short-term but it’s forcing us to re-examine how influence works in the
IT sector. It’s also helping us get to understand how the role of the
industry analyst is being re-defined.


People SF

Andrew J. Wilson in town

My very old chum (best man) Mr A.J Wilson is down in London for a few days. Good to see him again – and find out how recent fatherhood is treating him.

He is deep in the throes of anthology editing and gearing up for WorldCon in Glasgow.

For those interested, more info below.

SmokeAndrew J. Wilson was born in Aberdeen in 1963. After studying English Literature and Philosophy at the University of Edinburgh, he went into publishing, and currently works as a freelance editor and writer. He is the science fiction, fantasy and horror reviewer for The Scotsman.

Andrew has published short stories in magazines and anthologies in Britain and the United States, including DAW Books Years Best Horror Stories, Markings, Fear and Scottish Book Collector, and he has also read his work on BBC Radio Scotland. His plays The Terminal Zone and The Black Ambulance Gang have both been performed at the Edinburgh Festival Fringe, the latter on a moving bus several years before Speed was shown in the cinemas!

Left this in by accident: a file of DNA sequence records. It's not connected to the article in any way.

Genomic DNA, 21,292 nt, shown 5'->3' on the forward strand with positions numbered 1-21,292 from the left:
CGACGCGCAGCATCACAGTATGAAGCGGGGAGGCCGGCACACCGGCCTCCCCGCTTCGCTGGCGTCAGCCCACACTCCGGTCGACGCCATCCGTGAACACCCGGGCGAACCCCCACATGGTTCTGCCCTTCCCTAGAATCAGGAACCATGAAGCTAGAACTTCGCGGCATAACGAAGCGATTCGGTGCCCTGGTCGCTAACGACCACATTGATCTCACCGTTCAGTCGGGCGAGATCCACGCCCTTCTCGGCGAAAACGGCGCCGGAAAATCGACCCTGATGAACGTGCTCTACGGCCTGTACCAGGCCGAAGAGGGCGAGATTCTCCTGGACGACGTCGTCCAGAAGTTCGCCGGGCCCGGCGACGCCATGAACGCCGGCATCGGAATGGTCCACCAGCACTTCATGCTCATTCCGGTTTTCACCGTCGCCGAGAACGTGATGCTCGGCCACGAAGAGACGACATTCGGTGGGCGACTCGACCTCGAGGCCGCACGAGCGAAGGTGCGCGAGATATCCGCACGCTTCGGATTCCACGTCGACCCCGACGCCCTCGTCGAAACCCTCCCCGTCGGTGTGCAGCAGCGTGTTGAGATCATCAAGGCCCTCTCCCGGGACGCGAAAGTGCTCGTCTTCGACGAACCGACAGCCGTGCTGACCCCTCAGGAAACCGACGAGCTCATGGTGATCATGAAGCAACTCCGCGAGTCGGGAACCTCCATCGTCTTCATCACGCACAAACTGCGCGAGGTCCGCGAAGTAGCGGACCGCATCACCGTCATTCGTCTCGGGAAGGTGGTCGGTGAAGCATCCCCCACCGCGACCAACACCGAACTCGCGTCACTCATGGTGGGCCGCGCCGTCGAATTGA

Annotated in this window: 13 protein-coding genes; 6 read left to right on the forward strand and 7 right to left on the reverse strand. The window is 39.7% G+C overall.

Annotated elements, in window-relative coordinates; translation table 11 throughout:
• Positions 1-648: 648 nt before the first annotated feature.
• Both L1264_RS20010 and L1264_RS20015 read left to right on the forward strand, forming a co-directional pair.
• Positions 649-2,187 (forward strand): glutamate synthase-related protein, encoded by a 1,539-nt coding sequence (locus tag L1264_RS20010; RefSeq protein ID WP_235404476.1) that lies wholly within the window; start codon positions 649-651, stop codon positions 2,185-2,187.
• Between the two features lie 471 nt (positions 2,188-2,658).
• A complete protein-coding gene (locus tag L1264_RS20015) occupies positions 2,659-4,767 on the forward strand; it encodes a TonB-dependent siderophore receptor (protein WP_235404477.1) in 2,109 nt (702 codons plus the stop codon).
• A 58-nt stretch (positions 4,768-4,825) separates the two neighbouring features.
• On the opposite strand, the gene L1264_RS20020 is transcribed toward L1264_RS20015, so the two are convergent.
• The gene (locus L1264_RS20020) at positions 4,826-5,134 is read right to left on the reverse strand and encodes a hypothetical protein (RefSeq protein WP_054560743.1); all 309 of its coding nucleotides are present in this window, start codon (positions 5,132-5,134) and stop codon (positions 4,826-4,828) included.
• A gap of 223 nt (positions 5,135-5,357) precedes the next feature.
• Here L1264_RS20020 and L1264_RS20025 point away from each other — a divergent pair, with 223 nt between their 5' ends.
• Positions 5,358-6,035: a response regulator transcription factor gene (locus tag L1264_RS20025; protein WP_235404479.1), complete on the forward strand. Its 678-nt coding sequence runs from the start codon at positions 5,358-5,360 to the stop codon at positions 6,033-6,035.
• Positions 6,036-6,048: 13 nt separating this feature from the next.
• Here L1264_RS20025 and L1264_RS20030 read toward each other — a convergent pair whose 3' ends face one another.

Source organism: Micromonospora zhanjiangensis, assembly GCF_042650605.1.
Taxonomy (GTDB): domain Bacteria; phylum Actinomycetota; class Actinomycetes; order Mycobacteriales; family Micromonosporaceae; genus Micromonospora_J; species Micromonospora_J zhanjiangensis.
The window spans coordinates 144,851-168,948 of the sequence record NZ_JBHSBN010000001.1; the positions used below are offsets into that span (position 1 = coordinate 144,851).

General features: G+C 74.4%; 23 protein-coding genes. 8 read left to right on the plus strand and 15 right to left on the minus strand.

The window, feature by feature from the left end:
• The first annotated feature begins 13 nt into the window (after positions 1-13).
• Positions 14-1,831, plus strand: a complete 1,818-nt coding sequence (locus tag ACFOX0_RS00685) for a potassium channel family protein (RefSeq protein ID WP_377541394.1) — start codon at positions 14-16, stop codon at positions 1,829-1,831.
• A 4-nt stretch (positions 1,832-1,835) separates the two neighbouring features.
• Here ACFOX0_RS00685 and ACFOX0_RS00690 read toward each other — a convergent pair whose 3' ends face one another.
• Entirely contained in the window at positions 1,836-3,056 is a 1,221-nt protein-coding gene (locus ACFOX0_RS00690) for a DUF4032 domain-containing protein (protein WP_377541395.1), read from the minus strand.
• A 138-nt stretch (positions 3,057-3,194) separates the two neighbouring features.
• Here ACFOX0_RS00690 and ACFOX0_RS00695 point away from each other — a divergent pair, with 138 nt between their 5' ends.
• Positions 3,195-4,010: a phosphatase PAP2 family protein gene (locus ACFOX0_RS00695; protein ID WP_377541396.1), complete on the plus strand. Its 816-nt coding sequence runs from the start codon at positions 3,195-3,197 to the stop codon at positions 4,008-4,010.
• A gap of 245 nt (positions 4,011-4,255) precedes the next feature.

He has also published journalism and criticism in a number of markets, including Scotland on Sunday, Dreamwatch, Caledonia and Metro. He has also appeared on television and radio as a commentator, and regularly chairs events at the Edinburgh International Book Festival.

Recent stories have appeared in Gathering the Bones, an international anthology published by Harper Collins in Australia and Tor in the USA, and The Thackery T. Lambshead Pocket Guide to Eccentric and Discredited Diseases. Forthcoming work will appear in H. P. Lovecraft’s Magazine of Horror and Sailing on Strange Seas, a tribute anthology to William Hope Hodgson.